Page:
History is change. Unless the United States does something radically different or unless the Chinese miracle of operating a booming economy in a repressive society implodes, the question is when China will surpass us economically. Not whether.
On the eve of Chinese President Xi's visit to Washington to discuss what has been called a new era of cooperation between the two countries, the climate is more akin to expanding a new orientation toward confrontation.
The Life of Pi, as a movie, is ultimately more optimistic, I am guessing, than Ang Lee himself. I am guessing that he worries about the future of his Chinese civilization that found a home on Taiwan. The Life of Pi ends in India. The future of Taiwan, Ang Lee's erstwhile home, is not so certain.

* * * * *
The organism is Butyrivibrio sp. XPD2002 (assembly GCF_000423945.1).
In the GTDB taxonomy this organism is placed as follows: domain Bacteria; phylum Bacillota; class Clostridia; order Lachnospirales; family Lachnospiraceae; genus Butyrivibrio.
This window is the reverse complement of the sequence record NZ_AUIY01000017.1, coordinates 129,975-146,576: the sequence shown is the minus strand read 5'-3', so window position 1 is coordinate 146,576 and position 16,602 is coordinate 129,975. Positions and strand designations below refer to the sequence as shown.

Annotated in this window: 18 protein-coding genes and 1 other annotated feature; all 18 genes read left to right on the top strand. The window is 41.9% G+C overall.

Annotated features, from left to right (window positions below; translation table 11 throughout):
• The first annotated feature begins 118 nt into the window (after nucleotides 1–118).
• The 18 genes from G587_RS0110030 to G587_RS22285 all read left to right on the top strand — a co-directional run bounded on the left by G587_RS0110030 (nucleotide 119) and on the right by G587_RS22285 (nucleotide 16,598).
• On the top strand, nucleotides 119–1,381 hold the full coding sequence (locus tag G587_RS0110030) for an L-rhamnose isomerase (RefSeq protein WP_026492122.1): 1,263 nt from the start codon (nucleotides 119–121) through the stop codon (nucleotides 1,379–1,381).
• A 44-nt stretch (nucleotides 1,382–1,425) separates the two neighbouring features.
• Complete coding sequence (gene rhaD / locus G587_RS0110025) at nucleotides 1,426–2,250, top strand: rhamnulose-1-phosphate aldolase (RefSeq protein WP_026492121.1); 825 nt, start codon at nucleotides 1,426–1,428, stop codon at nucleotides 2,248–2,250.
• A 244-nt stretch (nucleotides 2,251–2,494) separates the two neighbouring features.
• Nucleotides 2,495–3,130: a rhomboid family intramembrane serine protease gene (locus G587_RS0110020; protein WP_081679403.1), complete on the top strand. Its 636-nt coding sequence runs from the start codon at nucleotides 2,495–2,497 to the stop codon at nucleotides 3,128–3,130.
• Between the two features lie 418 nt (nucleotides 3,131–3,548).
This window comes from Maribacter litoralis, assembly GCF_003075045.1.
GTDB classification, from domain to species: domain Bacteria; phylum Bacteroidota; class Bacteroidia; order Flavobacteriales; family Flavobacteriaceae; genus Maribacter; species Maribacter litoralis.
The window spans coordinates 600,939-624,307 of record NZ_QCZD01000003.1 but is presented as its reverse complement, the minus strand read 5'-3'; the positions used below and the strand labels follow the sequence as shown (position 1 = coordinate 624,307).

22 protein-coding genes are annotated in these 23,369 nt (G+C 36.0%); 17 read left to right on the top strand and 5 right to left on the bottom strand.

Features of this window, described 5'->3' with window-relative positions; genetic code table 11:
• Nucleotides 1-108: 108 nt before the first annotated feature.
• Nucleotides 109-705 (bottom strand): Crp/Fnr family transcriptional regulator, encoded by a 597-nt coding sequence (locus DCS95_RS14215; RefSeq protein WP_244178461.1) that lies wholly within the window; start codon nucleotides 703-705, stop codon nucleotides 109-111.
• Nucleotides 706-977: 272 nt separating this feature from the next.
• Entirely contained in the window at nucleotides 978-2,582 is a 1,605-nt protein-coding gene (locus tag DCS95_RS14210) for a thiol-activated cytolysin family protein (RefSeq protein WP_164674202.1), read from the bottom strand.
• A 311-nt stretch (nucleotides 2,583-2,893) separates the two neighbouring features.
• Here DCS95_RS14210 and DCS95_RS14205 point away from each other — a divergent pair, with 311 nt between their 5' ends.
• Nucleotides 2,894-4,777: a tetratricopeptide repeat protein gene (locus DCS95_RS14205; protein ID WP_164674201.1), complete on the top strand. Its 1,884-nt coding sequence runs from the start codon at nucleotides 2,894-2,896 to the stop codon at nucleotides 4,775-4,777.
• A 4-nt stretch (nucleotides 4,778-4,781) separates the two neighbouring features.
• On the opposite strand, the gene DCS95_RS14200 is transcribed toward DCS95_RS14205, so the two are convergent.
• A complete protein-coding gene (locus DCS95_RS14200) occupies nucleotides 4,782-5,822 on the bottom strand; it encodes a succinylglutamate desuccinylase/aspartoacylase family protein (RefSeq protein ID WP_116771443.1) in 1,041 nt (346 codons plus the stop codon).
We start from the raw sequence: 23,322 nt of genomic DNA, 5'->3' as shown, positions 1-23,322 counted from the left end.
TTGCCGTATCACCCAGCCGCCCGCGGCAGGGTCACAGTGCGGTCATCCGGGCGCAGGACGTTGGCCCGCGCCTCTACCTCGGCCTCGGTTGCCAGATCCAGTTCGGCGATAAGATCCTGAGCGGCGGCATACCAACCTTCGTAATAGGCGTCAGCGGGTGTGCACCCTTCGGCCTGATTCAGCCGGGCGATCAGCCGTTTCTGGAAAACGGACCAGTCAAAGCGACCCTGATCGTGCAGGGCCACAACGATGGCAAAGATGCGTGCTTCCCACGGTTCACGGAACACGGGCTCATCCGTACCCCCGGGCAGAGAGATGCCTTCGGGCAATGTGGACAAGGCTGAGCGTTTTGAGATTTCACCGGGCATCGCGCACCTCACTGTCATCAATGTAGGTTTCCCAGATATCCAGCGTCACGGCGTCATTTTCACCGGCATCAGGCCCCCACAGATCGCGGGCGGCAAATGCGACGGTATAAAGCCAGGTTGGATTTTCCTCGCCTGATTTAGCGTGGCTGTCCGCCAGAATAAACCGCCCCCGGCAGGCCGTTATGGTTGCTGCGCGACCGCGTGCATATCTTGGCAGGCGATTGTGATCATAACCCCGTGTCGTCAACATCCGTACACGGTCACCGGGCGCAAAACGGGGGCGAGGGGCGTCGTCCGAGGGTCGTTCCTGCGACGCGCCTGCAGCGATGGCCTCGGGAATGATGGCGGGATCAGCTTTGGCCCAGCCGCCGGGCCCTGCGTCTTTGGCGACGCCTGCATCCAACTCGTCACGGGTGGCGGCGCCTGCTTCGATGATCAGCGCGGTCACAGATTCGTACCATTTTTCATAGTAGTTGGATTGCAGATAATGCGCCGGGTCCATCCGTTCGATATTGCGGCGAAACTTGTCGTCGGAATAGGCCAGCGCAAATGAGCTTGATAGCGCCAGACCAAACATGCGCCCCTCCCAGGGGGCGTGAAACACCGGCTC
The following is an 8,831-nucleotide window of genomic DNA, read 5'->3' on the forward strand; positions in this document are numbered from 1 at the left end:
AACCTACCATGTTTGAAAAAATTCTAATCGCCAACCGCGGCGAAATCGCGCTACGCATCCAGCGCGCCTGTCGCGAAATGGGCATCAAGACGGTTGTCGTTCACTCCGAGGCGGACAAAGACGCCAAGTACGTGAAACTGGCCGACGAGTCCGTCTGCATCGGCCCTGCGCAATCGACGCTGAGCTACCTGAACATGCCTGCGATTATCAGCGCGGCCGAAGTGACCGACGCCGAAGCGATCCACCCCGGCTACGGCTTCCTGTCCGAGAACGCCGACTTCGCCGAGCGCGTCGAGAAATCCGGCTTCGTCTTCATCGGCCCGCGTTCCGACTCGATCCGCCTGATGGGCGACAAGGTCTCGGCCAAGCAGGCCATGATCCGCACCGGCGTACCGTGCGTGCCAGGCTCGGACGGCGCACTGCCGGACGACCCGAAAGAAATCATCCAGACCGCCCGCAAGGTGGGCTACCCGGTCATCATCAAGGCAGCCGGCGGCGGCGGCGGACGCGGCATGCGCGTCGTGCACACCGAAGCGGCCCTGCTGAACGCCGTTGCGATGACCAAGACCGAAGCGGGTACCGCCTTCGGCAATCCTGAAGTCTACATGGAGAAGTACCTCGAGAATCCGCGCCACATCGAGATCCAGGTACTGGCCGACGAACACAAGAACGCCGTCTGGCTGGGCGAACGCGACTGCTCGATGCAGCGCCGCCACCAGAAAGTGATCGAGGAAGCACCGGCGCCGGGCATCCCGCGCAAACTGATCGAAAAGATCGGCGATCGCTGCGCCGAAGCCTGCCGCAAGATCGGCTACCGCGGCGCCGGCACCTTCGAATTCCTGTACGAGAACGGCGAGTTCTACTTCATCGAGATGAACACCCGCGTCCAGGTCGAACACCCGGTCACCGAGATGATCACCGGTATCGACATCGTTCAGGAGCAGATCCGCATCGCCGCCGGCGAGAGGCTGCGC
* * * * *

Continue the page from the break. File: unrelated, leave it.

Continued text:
China's Vice President Xi Jinping's visit to the United States is being closely watched by policymakers to gain insight into China's likely future leader ahead of the transition beginning later this year.
The War in Iraq has ended. Osama bin Laden is dead. NATO is looking at a 2014 date for significantly reducing operations in Afghanistan. Yet some conservatives are looking to continue the era of massive military spending increases.
With China emerging as Australia's largest trade partner, enhanced defense ties with the United States have led some Australian analysts to question the wisdom of aligning more closely with Washington at the risk of angering Beijing.
With the killing of bin Laden and the uncertainty of Pakistan's role, some U.S. lawmakers questioned the wisdom of continuing the multi-billion dollar aid program to Pakistan. What would happen if we left Pakistan to China?